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Jennifer Heisler, RN

What is a glioblastoma multiforme (GBM)-Senator Ted Kennedy's Diagnosis of Glioblastoma Brain Tumor

By May 20, 2008

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The media has been using the term glioblastoma multiforme, (pronounced GLEE-OH-Blast-oma) quite a lot lately. Senator Ted Kennedy's seizures and hospitalization have lead to a diagnosis of a glioblastoma, a type of brain tumor that is very difficult to treat.

A glioblastoma can form in all areas of the brain, but typically form in the white matter, or deepest areas. Glioblastomas are often treated with surgery, which usually extends the life of the patient, but even with aggressive surgical removal of the tumor, chemotherapy, radiation and medication the survival rates for patients with glioblastomas are very low.

Unfortunately, most patients do not realize there is a problem until serious symptoms like vision problems, seizures, memory loss and severe headaches start. By the time the symptoms are noted, most glioblastomas are very large and too advanced to provide the patient with more than comfort measures.

In some cases, surgery will be performed to provide pain control for patients with glioblastoma, rather than for a cure. By reducing the bulk of the tumor, the pressure inside the skull is reduced, and headaches are diminished.

Find more information and support for glioblastoma.

Keep up with surgery news and information by signing up for the Surgery Newsletter.

Check out the Surgery Forums for surgery discussions, support and more!

June 2, 2008 at 8:12 am
(1) Mike says:

My mother had this (glioblastoma multiforme) last summer. she was 68. she did all the chemo/radiation and was quite a fighter during the treatment. she worked hard to beat it. The doctors said without treatment she would live 90 days, with treatment the median lifespan was 1 year.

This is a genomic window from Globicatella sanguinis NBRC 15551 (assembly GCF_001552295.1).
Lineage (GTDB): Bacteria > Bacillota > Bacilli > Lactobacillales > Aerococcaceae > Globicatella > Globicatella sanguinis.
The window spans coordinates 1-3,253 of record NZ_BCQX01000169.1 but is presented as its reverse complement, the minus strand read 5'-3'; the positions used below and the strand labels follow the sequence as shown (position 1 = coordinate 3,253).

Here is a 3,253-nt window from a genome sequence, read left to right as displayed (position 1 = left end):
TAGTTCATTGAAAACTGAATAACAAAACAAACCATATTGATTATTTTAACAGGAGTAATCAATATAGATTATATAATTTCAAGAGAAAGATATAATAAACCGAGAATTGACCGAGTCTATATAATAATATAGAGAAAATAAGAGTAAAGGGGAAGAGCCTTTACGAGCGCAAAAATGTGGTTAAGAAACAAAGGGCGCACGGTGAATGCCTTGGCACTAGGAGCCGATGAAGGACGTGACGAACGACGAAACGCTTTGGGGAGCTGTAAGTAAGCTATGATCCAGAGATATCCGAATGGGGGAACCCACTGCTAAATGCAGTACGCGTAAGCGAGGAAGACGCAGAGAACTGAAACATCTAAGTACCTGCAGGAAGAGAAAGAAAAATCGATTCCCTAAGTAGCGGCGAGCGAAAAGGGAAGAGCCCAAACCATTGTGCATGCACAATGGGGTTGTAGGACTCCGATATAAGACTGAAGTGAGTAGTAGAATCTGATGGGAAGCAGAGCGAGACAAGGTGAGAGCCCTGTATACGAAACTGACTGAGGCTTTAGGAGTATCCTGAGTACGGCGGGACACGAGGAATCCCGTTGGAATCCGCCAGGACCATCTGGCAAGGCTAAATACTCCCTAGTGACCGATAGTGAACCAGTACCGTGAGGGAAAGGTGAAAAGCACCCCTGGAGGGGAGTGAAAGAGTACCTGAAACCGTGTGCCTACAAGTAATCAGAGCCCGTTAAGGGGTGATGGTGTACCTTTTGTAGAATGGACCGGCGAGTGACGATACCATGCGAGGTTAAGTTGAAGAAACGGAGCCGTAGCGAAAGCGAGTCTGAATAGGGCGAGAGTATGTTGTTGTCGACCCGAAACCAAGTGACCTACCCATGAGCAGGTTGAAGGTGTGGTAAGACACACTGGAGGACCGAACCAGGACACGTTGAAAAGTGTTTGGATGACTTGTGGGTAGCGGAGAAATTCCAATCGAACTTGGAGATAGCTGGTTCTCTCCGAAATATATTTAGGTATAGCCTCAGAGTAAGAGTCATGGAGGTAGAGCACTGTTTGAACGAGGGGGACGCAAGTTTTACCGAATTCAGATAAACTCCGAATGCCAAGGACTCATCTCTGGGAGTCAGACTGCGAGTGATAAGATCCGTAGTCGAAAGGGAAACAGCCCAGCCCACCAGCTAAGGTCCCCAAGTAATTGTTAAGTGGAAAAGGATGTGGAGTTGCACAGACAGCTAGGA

She lasted less than 90 days.

She did ok for 2 months, then she went downhill quickly.

June 3, 2008 at 5:32 pm
(2) surgery says:

I’m very sorry to hear about your Mom, I cannot imagine how hard it must have been to watch her decline so quickly when you were expecting more time.

Glioblastoma is an aggressive disease that seems to defy even our best doctors. Perhaps the high profile nature of Ted Kennedy’s case will bring more money to Glioblastoma research and treatment.

I know I would like to see stories like yours made history.

August 6, 2008 at 8:42 pm
(3) Me says:

My father and my brother in law (unrelated to each other except by marriage)both lived about one year with GBM. Personality changes and some crazy behavior from both of them. Ted K. will be blessed hugely if he can live more than a year and a half or two. It is brutal — my father was 69 and my brother in law was 49. It typically hits men in their 50s but women can get it, too.

August 7, 2008 at 9:50 pm
(4) surgery says:

I agree. Even with debulking surgery the prognosis for Kennedy is bleak. The upside is that many patients who opt for debulking surgery have less headaches and better quality of life after surgery.

I’m so sorry about your family members. I can’t imagine what it must have been like to watch one family member die, only to find out it was happening again.

January 27, 2009 at 5:27 pm
(5) Colin says:

I am also sorry to hear and I possibly going through the same thing. My grandmother died of glioblastoma 16 years ago and now her daughter, my mother, has a brain tumor. She is going in for surgery tommorrow and we will find out the outcome. I am so terrified I can barely make it day to day. Something needs to be done about this disease, it is such an awful way to die.

January 28, 2009 at 3:55 pm
(6) surgery says:

I am so sorry about what you are your family are going through. Gliomas are such a terrible thing and our treatment options are so limited.

It is heartbreaking to know that there is no real cure, only treatment that may improve the quality of life.